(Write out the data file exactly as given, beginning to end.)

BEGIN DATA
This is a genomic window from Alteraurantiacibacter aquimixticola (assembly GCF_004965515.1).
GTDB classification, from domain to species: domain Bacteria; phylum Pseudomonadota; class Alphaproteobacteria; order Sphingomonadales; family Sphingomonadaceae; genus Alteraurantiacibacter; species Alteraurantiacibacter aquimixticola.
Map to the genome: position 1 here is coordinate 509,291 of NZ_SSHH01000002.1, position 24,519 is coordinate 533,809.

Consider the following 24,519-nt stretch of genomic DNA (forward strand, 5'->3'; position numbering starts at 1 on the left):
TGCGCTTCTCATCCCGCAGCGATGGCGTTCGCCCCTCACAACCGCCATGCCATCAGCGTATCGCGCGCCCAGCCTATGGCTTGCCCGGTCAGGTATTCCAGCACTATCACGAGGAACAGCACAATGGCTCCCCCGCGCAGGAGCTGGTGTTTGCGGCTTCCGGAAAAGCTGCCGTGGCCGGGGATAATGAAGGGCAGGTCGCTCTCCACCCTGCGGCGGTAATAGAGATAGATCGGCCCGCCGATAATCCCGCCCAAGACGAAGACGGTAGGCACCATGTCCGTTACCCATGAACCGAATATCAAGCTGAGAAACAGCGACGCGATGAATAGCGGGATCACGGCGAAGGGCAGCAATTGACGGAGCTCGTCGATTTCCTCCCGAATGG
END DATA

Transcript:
This is a genomic window from Alteraurantiacibacter aquimixticola (assembly GCF_004965515.1).
GTDB classification, from domain to species: domain Bacteria; phylum Pseudomonadota; class Alphaproteobacteria; order Sphingomonadales; family Sphingomonadaceae; genus Alteraurantiacibacter; species Alteraurantiacibacter aquimixticola.
Map to the genome: position 1 here is coordinate 509,291 of NZ_SSHH01000002.1, position 24,519 is coordinate 533,809.

Consider the following 24,519-nt stretch of genomic DNA (forward strand, 5'->3'; position numbering starts at 1 on the left):
TGCGCTTCTCATCCCGCAGCGATGGCGTTCGCCCCTCACAACCGCCATGCCATCAGCGTATCGCGCGCCCAGCCTATGGCTTGCCCGGTCAGGTATTCCAGCACTATCACGAGGAACAGCACAATGGCTCCCCCGCGCAGGAGCTGGTGTTTGCGGCTTCCGGAAAAGCTGCCGTGGCCGGGGATAATGAAGGGCAGGTCGCTCTCCACCCTGCGGCGGTAATAGAGATAGATCGGCCCGCCGATAATCCCGCCCAAGACGAAGACGGTAGGCACCATGTCCGTTACCCATGAACCGAATATCAAGCTGAGAAACAGCGACGCGATGAATAGCGGGATCACGGCGAAGGGCAGCAATTGACGGAGCTCGTCGATTTCCTCCCGAATGG